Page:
Social Networks

What can social media tell us about the outcome of the EU referendum?

This is contributed piece by Atanas Kiryakov, founder and CEO of Ontotext


Recent elections have made great use out of social media for boosting political outcomes: Barack Obama’s victories in 2008 and 2012 are prominent examples of a politician using social media to generate significant traction among the electorate. So in these final days of frantic campaigning, should we even pay any attention to traditional opinion polls?

Should we not instead focus our analysis on people’s behaviour and allegiances on social media? When we talk about ‘social media’ regarding politics, we’re really just talking about two platforms, Facebook and Twitter. These two platforms are used for very different purposes: Facebook is used more as an advertising platform by both sides of the debate. Facebook has a huge reach, and due to its wealth of user data advertisers can target people with high precision. Facebook was used prominently by the Conservatives in the 2015 UK general election: they spent over £1.2 ($1.7) million on Facebook advertising, whereas Labour spent just under £16,500 ($23,500).


Making a hash of the campaign

However, it’s on Twitter that the discussion becomes really useful for analytical purposes. Twitter’s strength has always been its use as a wide-ranging instant discussion forum, and its platform mechanics such as retweeting and hashtags lend themselves to big data analysis. The polls look to be swinging somewhat decisively towards a vote to leave the EU, after months of being neck-and-neck. However, according to recent Ontotext analysis of the general mood on Twitter, the Leave camp has been ahead for months.

The study analysed over 1.5 million tweets related to the EU referendum, filtering them by common referendum-related terms such as “#Brexit” or “UK EU vote”. By count of hashtags used, the Leave campaign is well ahead of Remain: the official “#voteleave” hashtag was mentioned 217,884 times, 2.6 times more frequently than the official “#strongerin” hashtag was mentioned. Overall, of the top ten most frequently tweeted hashtags about the referendum, only three were affiliated with the Remain side.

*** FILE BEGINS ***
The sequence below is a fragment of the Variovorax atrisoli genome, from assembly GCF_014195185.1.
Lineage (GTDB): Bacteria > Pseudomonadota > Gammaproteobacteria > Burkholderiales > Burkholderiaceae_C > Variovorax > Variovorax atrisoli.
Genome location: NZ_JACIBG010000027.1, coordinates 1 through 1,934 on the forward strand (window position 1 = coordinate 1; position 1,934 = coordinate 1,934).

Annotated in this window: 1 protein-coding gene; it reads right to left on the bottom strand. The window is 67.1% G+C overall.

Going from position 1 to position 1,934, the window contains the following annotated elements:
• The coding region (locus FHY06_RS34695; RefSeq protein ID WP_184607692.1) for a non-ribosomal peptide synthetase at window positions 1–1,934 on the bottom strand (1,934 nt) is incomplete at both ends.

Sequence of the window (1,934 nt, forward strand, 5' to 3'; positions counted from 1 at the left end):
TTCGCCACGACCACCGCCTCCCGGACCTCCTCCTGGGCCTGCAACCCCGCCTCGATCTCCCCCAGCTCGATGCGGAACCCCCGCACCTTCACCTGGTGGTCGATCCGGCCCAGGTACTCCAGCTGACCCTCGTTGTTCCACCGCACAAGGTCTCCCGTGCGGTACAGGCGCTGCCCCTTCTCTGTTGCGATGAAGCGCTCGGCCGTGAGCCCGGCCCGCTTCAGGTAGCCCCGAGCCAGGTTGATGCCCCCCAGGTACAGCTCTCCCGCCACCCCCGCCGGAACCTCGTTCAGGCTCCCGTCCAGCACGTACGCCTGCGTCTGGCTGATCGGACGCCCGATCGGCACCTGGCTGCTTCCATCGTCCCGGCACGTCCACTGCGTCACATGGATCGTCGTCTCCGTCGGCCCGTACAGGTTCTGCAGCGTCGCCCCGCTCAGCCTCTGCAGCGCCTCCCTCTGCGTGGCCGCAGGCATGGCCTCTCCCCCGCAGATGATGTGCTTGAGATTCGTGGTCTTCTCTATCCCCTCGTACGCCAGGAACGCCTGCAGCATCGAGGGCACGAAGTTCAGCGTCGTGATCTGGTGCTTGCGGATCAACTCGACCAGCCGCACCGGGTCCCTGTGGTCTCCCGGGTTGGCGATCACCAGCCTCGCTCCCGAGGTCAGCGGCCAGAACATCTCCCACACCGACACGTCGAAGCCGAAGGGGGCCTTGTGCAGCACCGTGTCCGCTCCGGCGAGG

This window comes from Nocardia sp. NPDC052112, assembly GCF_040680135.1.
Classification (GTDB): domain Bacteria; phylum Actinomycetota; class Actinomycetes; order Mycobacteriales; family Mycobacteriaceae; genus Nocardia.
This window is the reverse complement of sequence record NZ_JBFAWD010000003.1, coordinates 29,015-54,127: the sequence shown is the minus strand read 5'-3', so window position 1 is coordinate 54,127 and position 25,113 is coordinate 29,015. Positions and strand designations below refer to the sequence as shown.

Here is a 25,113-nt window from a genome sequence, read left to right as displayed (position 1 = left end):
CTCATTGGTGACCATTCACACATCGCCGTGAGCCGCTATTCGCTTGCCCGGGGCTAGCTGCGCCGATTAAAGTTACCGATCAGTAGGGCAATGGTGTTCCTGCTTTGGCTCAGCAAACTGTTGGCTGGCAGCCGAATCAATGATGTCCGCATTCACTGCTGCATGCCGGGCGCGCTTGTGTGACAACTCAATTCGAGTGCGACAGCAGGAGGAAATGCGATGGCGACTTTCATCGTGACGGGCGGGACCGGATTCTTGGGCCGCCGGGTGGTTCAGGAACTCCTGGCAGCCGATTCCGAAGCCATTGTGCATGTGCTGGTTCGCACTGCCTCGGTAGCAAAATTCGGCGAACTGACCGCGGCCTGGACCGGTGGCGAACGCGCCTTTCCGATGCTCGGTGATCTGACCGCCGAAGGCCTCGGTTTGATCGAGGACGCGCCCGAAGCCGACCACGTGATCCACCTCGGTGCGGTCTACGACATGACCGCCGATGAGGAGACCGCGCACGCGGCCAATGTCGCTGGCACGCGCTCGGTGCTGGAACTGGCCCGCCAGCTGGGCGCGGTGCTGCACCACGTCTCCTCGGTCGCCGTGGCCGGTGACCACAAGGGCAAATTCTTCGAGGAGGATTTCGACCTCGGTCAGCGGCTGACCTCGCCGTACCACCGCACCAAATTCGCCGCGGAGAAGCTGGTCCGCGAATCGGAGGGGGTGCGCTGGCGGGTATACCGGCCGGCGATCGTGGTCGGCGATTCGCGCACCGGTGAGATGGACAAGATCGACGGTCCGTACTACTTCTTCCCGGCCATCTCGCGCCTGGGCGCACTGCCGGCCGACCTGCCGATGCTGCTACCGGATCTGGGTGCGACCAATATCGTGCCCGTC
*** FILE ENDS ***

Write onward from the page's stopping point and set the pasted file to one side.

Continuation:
The picture gets worse for the Remain camp when we look more closely at which media sources are most influential on Twitter. Many would assume that the BBC would be the most linked source on Twitter, but this simply isn’t the case: it is in fact the Daily Express which reigned supreme, with over 26,000 links. The BBC comes in at second with nearly 19,000. The Daily Express is a strongly right-wing pro-Brexit paper, and from its prominence in the online conversation we can infer that the Twitter population has significant Brexit sympathies.

Tweet volume is one thing, but what about influence? The number of retweets a Twitter user receives is a pretty reliable measure of their influence on their fellow users, and thus the wider conversation. Ontotext measured the accounts that have been retweeted by others the most on the topic of the referendum, and all five were pro-Leave. @LeaveEUOfficial topped the list with over 70,000 retweets, followed by VoteLeave, David Jones, Nigel Farage and TheOrdinaryMan. Clearly, the Leave side is not only tweeting more frequently, but its tweets are falling on a receptive audience.


Does quality trump quantity?

A common criticism with social media analysis is that it fails to measure the nuances of the conversation. According to the Ontotext analysis, the Leave camp is more vocal on Twitter, but that just means a generally higher volume of tweeting activity. This may not necessarily translate to a result for the Leave side on the day of the vote: what it does tell us is the relative efficacy of each side at social media campaigning, and in this regard, Leave is certainly ahead of Remain.

Social media polling is never entirely accurate, and must always be treated in the context of a wider picture. People are not necessarily their true selves on Twitter, and are prone to exaggerating their personalities and viewpoints. On the other hand, people are likely to be more honest when speaking to their social media contacts than they will be talking to an anonymous pollster. Whatever the result of the referendum, it’s been a thoroughly social media-heavy campaign and we’re sure to learn a lot about the general accuracy of this type of polling.


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